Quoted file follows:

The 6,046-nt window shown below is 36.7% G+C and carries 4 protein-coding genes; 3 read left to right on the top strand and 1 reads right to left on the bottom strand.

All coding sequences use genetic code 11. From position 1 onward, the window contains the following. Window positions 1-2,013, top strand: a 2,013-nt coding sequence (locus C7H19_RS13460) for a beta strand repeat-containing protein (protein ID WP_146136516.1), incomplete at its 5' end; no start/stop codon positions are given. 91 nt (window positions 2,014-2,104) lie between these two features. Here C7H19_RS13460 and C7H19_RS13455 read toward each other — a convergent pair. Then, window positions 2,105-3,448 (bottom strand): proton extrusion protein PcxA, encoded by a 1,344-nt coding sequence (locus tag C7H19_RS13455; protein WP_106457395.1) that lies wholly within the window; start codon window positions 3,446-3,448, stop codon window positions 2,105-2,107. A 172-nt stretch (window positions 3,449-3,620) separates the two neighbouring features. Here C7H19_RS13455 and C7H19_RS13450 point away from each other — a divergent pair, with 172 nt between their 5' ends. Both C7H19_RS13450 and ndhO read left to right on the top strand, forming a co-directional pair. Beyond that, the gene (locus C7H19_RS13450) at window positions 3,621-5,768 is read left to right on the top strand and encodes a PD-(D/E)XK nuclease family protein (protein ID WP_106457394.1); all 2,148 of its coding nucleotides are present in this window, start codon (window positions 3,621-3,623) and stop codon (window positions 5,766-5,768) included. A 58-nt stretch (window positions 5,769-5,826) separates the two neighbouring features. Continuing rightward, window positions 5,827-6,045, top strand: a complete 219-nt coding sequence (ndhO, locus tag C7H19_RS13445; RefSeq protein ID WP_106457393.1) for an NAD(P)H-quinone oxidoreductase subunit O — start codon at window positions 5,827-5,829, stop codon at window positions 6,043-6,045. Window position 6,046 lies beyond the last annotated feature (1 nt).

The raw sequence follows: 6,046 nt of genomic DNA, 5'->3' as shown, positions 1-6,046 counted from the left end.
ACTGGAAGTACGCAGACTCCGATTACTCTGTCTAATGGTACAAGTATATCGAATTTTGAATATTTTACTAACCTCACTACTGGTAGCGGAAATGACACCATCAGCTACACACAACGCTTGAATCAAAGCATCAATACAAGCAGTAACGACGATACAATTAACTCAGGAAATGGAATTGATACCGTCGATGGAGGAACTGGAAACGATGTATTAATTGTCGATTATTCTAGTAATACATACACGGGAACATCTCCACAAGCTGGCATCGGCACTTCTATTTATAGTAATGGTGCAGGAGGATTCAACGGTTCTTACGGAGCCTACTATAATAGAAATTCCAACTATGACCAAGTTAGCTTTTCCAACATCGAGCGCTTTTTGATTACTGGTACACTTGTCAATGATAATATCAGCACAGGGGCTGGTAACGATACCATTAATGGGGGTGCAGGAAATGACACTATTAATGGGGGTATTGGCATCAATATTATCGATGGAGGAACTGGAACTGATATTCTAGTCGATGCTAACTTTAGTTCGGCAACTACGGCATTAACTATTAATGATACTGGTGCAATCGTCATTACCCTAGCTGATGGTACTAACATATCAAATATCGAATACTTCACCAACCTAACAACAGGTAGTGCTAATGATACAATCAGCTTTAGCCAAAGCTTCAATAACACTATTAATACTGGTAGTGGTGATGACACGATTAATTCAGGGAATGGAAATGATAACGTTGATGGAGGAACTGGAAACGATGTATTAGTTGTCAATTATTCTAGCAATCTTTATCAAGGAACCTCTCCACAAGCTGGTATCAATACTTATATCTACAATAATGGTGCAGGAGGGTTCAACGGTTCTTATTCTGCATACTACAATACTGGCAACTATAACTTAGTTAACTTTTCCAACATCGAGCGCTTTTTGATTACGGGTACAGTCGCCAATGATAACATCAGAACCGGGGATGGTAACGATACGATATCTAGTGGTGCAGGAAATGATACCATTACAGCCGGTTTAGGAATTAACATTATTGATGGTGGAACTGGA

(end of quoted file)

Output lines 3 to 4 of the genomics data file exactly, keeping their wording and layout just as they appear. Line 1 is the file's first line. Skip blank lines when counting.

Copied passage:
The raw sequence follows: 6,046 nt of genomic DNA, 5'->3' as shown, positions 1-6,046 counted from the left end.
ACTGGAAGTACGCAGACTCCGATTACTCTGTCTAATGGTACAAGTATATCGAATTTTGAATATTTTACTAACCTCACTACTGGTAGCGGAAATGACACCATCAGCTACACACAACGCTTGAATCAAAGCATCAATACAAGCAGTAACGACGATACAATTAACTCAGGAAATGGAATTGATACCGTCGATGGAGGAACTGGAAACGATGTATTAATTGTCGATTATTCTAGTAATACATACACGGGAACATCTCCACAAGCTGGCATCGGCACTTCTATTTATAGTAATGGTGCAGGAGGATTCAACGGTTCTTACGGAGCCTACTATAATAGAAATTCCAACTATGACCAAGTTAGCTTTTCCAACATCGAGCGCTTTTTGATTACTGGTACACTTGTCAATGATAATATCAGCACAGGGGCTGGTAACGATACCATTAATGGGGGTGCAGGAAATGACACTATTAATGGGGGTATTGGCATCAATATTATCGATGGAGGAACTGGAACTGATATTCTAGTCGATGCTAACTTTAGTTCGGCAACTACGGCATTAACTATTAATGATACTGGTGCAATCGTCATTACCCTAGCTGATGGTACTAACATATCAAATATCGAATACTTCACCAACCTAACAACAGGTAGTGCTAATGATACAATCAGCTTTAGCCAAAGCTTCAATAACACTATTAATACTGGTAGTGGTGATGACACGATTAATTCAGGGAATGGAAATGATAACGTTGATGGAGGAACTGGAAACGATGTATTAGTTGTCAATTATTCTAGCAATCTTTATCAAGGAACCTCTCCACAAGCTGGTATCAATACTTATATCTACAATAATGGTGCAGGAGGGTTCAACGGTTCTTATTCTGCATACTACAATACTGGCAACTATAACTTAGTTAACTTTTCCAACATCGAGCGCTTTTTGATTACGGGTACAGTCGCCAATGATAACATCAGAACCGGGGATGGTAACGATACGATATCTAGTGGTGCAGGAAATGATACCATTACAGCCGGTTTAGGAATTAACATTATTGATGGTGGAACTGGA